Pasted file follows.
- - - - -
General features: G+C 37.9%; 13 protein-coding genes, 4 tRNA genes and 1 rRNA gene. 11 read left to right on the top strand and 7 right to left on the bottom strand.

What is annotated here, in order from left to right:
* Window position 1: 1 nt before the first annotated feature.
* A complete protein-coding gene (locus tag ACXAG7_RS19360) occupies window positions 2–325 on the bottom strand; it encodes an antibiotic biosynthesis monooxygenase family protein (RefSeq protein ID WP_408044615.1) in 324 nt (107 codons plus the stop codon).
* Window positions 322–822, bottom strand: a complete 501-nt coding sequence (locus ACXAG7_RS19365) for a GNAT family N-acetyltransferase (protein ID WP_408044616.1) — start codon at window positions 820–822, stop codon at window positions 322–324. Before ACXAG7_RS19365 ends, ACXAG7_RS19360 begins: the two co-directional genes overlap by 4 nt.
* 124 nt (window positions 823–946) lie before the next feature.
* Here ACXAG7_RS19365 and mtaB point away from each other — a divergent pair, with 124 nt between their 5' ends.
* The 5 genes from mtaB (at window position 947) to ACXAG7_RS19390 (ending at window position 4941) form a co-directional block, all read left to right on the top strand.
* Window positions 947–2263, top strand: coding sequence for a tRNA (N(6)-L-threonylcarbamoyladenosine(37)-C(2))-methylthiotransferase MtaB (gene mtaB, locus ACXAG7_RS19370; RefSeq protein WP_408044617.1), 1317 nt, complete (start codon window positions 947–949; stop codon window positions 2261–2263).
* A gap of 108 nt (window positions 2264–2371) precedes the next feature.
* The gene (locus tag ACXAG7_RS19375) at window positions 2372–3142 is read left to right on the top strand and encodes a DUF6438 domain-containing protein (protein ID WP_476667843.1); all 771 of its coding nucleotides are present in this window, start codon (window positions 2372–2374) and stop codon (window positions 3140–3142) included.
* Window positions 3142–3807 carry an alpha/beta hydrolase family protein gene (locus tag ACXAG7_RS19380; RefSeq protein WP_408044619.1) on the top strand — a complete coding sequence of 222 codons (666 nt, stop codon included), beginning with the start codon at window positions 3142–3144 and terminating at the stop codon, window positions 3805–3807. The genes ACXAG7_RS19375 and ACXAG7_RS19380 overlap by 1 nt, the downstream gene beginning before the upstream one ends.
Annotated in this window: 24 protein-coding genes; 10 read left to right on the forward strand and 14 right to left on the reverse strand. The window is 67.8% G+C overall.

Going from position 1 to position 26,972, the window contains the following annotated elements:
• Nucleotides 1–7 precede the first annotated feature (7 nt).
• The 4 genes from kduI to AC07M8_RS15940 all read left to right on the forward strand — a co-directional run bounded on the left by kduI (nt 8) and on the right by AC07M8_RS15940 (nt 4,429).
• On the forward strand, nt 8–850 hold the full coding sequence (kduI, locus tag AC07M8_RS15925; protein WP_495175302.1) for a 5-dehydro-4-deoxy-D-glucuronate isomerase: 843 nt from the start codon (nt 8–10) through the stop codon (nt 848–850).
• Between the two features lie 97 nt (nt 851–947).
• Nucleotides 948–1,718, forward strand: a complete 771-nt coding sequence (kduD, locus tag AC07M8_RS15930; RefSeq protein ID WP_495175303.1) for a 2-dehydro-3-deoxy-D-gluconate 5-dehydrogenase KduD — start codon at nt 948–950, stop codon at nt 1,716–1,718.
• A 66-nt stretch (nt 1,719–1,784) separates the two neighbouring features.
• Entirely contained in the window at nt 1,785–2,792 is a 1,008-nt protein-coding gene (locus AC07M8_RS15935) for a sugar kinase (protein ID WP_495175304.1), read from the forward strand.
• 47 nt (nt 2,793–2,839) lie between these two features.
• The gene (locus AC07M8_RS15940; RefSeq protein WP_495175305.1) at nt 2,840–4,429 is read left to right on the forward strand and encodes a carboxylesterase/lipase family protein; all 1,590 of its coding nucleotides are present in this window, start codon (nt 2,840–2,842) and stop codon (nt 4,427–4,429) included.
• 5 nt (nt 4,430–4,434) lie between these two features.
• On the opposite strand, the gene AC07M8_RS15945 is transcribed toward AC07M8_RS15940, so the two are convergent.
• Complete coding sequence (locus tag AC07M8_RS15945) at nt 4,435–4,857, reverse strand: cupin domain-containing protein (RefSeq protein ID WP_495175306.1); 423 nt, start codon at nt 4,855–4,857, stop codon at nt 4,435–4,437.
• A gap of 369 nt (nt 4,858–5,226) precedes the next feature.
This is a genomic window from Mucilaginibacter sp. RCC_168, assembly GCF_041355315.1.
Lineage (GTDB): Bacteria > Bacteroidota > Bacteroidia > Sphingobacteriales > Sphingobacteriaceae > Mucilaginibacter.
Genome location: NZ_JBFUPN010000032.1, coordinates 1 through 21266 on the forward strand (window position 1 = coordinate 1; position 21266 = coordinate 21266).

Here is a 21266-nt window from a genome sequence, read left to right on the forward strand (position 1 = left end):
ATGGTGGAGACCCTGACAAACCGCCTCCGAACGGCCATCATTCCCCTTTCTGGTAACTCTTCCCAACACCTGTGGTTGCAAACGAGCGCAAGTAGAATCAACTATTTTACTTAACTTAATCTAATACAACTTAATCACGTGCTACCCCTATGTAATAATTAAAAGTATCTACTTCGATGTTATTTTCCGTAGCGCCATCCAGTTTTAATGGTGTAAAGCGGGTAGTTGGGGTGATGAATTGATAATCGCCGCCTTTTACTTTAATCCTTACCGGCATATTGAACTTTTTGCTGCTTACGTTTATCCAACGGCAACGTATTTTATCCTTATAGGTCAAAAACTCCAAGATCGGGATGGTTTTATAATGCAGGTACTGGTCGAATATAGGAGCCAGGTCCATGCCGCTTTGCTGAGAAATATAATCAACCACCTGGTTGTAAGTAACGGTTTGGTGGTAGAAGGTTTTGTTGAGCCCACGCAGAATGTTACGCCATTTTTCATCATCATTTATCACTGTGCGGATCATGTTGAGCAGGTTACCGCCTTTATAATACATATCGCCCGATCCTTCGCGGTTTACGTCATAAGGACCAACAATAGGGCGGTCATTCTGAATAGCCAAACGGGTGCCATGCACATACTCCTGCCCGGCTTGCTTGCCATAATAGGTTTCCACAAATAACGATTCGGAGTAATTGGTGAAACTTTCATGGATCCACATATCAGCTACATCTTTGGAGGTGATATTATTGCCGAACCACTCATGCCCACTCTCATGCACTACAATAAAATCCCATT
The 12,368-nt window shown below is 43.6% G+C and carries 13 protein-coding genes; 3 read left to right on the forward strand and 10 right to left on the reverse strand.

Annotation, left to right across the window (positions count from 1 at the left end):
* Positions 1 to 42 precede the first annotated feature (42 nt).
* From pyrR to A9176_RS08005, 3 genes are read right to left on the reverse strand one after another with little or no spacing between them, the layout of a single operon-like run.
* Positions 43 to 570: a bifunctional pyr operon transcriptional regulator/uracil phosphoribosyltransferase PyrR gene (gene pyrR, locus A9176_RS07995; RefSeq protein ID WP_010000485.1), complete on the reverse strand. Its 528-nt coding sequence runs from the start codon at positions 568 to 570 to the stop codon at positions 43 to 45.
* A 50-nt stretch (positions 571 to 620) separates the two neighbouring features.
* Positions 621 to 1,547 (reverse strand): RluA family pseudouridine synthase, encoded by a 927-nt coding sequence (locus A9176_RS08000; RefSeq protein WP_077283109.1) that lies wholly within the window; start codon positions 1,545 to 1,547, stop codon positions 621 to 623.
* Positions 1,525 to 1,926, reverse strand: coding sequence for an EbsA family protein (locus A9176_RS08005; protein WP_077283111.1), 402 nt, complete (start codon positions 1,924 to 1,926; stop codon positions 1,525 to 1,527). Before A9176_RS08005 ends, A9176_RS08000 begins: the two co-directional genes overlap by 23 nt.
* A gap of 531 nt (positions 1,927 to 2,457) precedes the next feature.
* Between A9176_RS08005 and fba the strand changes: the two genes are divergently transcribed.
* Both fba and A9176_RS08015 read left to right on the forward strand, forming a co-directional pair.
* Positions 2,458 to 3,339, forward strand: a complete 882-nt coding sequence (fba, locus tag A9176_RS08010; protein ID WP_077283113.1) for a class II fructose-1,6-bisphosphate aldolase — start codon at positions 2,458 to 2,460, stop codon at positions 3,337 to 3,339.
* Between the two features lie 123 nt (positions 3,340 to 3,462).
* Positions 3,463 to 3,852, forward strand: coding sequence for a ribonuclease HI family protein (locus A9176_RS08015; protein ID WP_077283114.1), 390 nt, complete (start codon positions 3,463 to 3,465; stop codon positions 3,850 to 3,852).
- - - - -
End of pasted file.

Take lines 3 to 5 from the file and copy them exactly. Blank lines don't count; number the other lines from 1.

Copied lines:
* Window position 1: 1 nt before the first annotated feature.
* A complete protein-coding gene (locus tag ACXAG7_RS19360) occupies window positions 2–325 on the bottom strand; it encodes an antibiotic biosynthesis monooxygenase family protein (RefSeq protein ID WP_408044615.1) in 324 nt (107 codons plus the stop codon).
* Window positions 322–822, bottom strand: a complete 501-nt coding sequence (locus ACXAG7_RS19365) for a GNAT family N-acetyltransferase (protein ID WP_408044616.1) — start codon at window positions 820–822, stop codon at window positions 322–324. Before ACXAG7_RS19365 ends, ACXAG7_RS19360 begins: the two co-directional genes overlap by 4 nt.